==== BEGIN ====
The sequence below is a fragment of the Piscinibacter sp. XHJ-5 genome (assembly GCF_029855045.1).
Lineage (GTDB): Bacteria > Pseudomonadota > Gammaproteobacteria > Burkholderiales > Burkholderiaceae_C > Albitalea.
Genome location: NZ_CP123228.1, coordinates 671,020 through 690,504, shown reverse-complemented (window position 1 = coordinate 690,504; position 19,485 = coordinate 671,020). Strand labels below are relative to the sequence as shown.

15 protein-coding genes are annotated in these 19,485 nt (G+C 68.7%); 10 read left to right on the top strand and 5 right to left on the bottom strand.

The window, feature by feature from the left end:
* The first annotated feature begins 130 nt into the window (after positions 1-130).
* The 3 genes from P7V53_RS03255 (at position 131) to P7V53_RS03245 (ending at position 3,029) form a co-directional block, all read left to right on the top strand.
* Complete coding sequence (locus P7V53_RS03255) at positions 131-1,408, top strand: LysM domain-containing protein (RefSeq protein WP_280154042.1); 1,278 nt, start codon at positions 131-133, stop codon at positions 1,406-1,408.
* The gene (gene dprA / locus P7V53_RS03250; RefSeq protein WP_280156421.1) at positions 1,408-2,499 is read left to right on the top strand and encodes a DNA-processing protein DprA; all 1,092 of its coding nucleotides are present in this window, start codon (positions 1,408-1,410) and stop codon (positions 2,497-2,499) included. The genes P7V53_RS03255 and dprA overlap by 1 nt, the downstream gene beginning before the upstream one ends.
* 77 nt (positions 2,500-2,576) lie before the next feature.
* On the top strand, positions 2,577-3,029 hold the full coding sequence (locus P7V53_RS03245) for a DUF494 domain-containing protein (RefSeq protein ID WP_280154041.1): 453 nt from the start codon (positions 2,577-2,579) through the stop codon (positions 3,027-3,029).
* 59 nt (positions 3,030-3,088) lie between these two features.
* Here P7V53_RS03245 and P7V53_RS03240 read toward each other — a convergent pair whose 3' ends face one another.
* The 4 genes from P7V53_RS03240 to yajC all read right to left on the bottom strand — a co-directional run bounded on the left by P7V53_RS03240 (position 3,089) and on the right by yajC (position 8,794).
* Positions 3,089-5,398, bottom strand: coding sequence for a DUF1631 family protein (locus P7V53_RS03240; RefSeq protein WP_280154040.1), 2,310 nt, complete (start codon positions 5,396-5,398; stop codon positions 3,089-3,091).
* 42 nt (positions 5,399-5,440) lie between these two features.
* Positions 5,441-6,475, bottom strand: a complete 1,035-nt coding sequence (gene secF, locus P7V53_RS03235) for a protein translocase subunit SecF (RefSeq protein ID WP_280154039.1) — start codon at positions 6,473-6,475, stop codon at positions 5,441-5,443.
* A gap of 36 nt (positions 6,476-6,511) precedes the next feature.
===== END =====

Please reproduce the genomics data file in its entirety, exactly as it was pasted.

The sequence below is a fragment of the Piscinibacter sp. XHJ-5 genome (assembly GCF_029855045.1).
Lineage (GTDB): Bacteria > Pseudomonadota > Gammaproteobacteria > Burkholderiales > Burkholderiaceae_C > Albitalea.
Genome location: NZ_CP123228.1, coordinates 671,020 through 690,504, shown reverse-complemented (window position 1 = coordinate 690,504; position 19,485 = coordinate 671,020). Strand labels below are relative to the sequence as shown.

15 protein-coding genes are annotated in these 19,485 nt (G+C 68.7%); 10 read left to right on the top strand and 5 right to left on the bottom strand.

The window, feature by feature from the left end:
* The first annotated feature begins 130 nt into the window (after positions 1-130).
* The 3 genes from P7V53_RS03255 (at position 131) to P7V53_RS03245 (ending at position 3,029) form a co-directional block, all read left to right on the top strand.
* Complete coding sequence (locus P7V53_RS03255) at positions 131-1,408, top strand: LysM domain-containing protein (RefSeq protein WP_280154042.1); 1,278 nt, start codon at positions 131-133, stop codon at positions 1,406-1,408.
* The gene (gene dprA / locus P7V53_RS03250; RefSeq protein WP_280156421.1) at positions 1,408-2,499 is read left to right on the top strand and encodes a DNA-processing protein DprA; all 1,092 of its coding nucleotides are present in this window, start codon (positions 1,408-1,410) and stop codon (positions 2,497-2,499) included. The genes P7V53_RS03255 and dprA overlap by 1 nt, the downstream gene beginning before the upstream one ends.
* 77 nt (positions 2,500-2,576) lie before the next feature.
* On the top strand, positions 2,577-3,029 hold the full coding sequence (locus P7V53_RS03245) for a DUF494 domain-containing protein (RefSeq protein ID WP_280154041.1): 453 nt from the start codon (positions 2,577-2,579) through the stop codon (positions 3,027-3,029).
* 59 nt (positions 3,030-3,088) lie between these two features.
* Here P7V53_RS03245 and P7V53_RS03240 read toward each other — a convergent pair whose 3' ends face one another.
* The 4 genes from P7V53_RS03240 to yajC all read right to left on the bottom strand — a co-directional run bounded on the left by P7V53_RS03240 (position 3,089) and on the right by yajC (position 8,794).
* Positions 3,089-5,398, bottom strand: coding sequence for a DUF1631 family protein (locus P7V53_RS03240; RefSeq protein WP_280154040.1), 2,310 nt, complete (start codon positions 5,396-5,398; stop codon positions 3,089-3,091).
* 42 nt (positions 5,399-5,440) lie between these two features.
* Positions 5,441-6,475, bottom strand: a complete 1,035-nt coding sequence (gene secF, locus P7V53_RS03235) for a protein translocase subunit SecF (RefSeq protein ID WP_280154039.1) — start codon at positions 6,473-6,475, stop codon at positions 5,441-5,443.
* A gap of 36 nt (positions 6,476-6,511) precedes the next feature.